Feral cats are simply felines that are considered wild due to a lack of contact with people.
Any person who has ever seen a feral cat or had a stray living near their home has probably had an idea about taming it and wondered if it is even possible to tame a feral cat.
While this is not the easiest thing in the world to do, there are a few steps that people can take to make it easier, faster, and possible.
Taking it slow is important, and following these steps will help any person get on better terms with their local stray.
So, How Do I Tame a Feral Cat?
Here are our quick tips when looking to taming a feral cat:
- Consider the age
- Pay attention to their body language
- Take enough time
- Start slow and build contact
- Allow the cat to feel safe
- Provide positive reinforcement
Here’s a little more detail about each tip.
Consider the Age of the Cat
The age of a feral cat plays a huge role in whether or not it can ever be fully tamed or if it will simply become more friendly.
Generally speaking, kittens are much easier to tame than adults are, as they simply do not have years of experience of fearing humans and being on their own.
Younger kittens who have been trapped and are between four to six weeks of age are the best age for taming.
Otherwise, people are likely to be very frustrated with the attitudes of an older cat.
Semi-feral cats, that have had interactions with people before, will be easier to tame than fully feral cats, but again, age plays a huge role in how quickly the taming process goes and whether or not a person is able to be successful.
Pay Attention to Their Body Language
Cats are incredibly expressive and will let people know when they are dissatisfied with how they are acting.
When trying to tame a feral cat it is very easy to get overly excited and want to push the cat beyond their comfort zone, but this can backfire.
Not only can this result in the cat becoming terrified and leaving the location, but it can also cause them to lash out due to fear.
Just like with a tame cat, feral cats will show how they are feeling by using their ears, their tails, and even their voices.
People who want to try to tame a feral cat need to read up on understanding cat body language so that they are sure they will be able to understand what the cat is trying to say to them.
Take Enough Time
The process of taming a feral cat is not a fast one, and when people understand that and are willing to go slow, then they are much more likely to be met with success.
Even kittens, which are the easiest to tame, will take weeks.
Taming kittens can easily take between two and six weeks, but can take longer if the kitten is particularly skittish or has been on its own for a long time.
While it is tempting to try to rush the process, attempting to push the cat beyond what it is comfortable with doing will backfire.
Additionally, since feral cats need to be interacted with regularly to see any results, people need to make sure that they have plenty of time so that they can work with the cat on a daily basis, or they will not make much progress.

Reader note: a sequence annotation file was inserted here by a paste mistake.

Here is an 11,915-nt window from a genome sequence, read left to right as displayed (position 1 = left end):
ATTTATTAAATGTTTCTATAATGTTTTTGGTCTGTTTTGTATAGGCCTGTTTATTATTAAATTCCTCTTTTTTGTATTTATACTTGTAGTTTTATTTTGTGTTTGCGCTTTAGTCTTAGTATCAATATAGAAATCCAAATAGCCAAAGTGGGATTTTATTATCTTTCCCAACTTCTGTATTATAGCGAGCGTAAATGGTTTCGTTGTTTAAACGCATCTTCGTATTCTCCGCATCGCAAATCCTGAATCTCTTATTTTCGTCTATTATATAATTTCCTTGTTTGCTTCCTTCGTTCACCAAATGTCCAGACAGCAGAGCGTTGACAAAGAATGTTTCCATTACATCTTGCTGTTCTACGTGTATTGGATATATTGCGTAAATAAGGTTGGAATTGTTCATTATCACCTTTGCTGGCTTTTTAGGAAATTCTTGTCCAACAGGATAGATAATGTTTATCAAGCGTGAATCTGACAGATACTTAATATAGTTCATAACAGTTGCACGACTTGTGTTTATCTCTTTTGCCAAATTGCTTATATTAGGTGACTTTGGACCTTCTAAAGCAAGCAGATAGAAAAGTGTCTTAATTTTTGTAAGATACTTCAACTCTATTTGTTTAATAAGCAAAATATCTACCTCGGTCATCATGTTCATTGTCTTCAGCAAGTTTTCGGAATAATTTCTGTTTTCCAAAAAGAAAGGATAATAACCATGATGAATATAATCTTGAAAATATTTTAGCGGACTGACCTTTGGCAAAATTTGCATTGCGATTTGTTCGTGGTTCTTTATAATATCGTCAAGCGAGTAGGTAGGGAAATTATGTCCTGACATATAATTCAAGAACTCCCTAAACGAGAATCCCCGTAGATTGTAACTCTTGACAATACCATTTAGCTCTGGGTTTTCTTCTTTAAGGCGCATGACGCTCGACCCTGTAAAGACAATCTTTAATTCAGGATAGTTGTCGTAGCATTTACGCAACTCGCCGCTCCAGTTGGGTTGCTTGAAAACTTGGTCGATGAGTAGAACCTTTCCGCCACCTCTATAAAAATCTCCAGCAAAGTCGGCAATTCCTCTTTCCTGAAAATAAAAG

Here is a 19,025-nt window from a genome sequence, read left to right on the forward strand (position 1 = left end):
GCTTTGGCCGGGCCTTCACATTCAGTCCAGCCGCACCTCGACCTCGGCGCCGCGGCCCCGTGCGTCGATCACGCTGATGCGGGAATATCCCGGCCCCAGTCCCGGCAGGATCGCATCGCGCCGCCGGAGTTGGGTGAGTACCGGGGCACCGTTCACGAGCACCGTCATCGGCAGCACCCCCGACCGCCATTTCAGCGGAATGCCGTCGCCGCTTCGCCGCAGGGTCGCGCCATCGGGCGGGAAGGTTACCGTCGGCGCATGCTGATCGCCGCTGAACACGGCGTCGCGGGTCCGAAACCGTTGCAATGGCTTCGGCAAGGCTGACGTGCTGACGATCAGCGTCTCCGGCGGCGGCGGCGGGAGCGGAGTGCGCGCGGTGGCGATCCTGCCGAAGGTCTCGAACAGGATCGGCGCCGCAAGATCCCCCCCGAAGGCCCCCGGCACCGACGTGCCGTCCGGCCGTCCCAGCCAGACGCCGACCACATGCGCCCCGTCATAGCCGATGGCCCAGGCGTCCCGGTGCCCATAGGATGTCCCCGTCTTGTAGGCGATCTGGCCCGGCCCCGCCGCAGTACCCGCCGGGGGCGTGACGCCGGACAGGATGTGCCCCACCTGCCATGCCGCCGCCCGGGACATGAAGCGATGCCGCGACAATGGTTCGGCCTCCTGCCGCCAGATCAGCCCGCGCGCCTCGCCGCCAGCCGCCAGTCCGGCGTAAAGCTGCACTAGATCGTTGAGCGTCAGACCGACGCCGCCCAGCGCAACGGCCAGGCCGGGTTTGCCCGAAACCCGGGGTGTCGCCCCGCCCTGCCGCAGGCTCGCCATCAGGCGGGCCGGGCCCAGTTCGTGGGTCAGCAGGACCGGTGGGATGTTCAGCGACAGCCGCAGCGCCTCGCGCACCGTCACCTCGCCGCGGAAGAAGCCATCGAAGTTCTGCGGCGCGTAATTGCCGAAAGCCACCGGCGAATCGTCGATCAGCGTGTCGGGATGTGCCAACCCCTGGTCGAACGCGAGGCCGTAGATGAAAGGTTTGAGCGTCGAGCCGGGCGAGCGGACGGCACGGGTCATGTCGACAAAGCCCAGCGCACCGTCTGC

Start Slow and Build Contact
While it may sound counterintuitive, one of the best ways to start taming a feral cat is to ignore it.
When there is a cat in the yard, then people can simply sit outside and allow the cat to get used to their presence.
This can take a long time, depending on the personality of the cat, but is a great way for them to get used to the presence of a person.
After the cat has gotten used to having a person in its space, then the human can start to attempt to interact with them.
This does not mean that they will be able to pet the cat right away. Rather, it means that they can start making eye contact, leaving out treats, and speaking to the cat.
Taking it slow is the key to success.
Allow the Cat to Feel Safe
When a feral cat doesn’t feel safe, then they are simply going to remove themselves from the situation.
For this reason, people who are trying to tame a feral cat must make sure that they have made the situation feel as safe as possible.
This is easily accomplished in a few ways.
It’s important to keep all other animals in the house.
It’s also important to avoid sudden movements or loud noises, as these can easily startle a feral cat and send them running.
By moving slowly and quietly and not trying to push the cat, people can start to interact with them while still making sure that they feel safe.
Provide Positive Reinforcement
All animals appreciate positive reinforcement, and feral cats are no exception, although their form of positive reinforcement may look a little bit different than with other animals.
While tame cats are much more likely to want to be pet and held for long periods of time, this is not a good form of positive reinforcement for a feral cat.
Small snacks, bits of catnip, and other treats will all help to endear a person to a feral cat.
These can be placed near the person trying to tame the cat, but also far enough away so that the cat feels safe enough to come up and take their new treat. You can also place the catnip near a temporary home they may frequent.
This gentle positive reinforcement doesn’t push the cat too fast and allows them to decide when they want more contact.
It’s not that feral cats are all mean – they are simply unsocialized and have never spent enough, or any, time with people.
Some feral cats are actually semi-feral, which means that they have been around people in the past and will feel more comfortable looking at them and interacting with them.
Being patient, setting realistic goals, and not trying to push the cat beyond its comfort zone are all key to trying to tame a feral cat.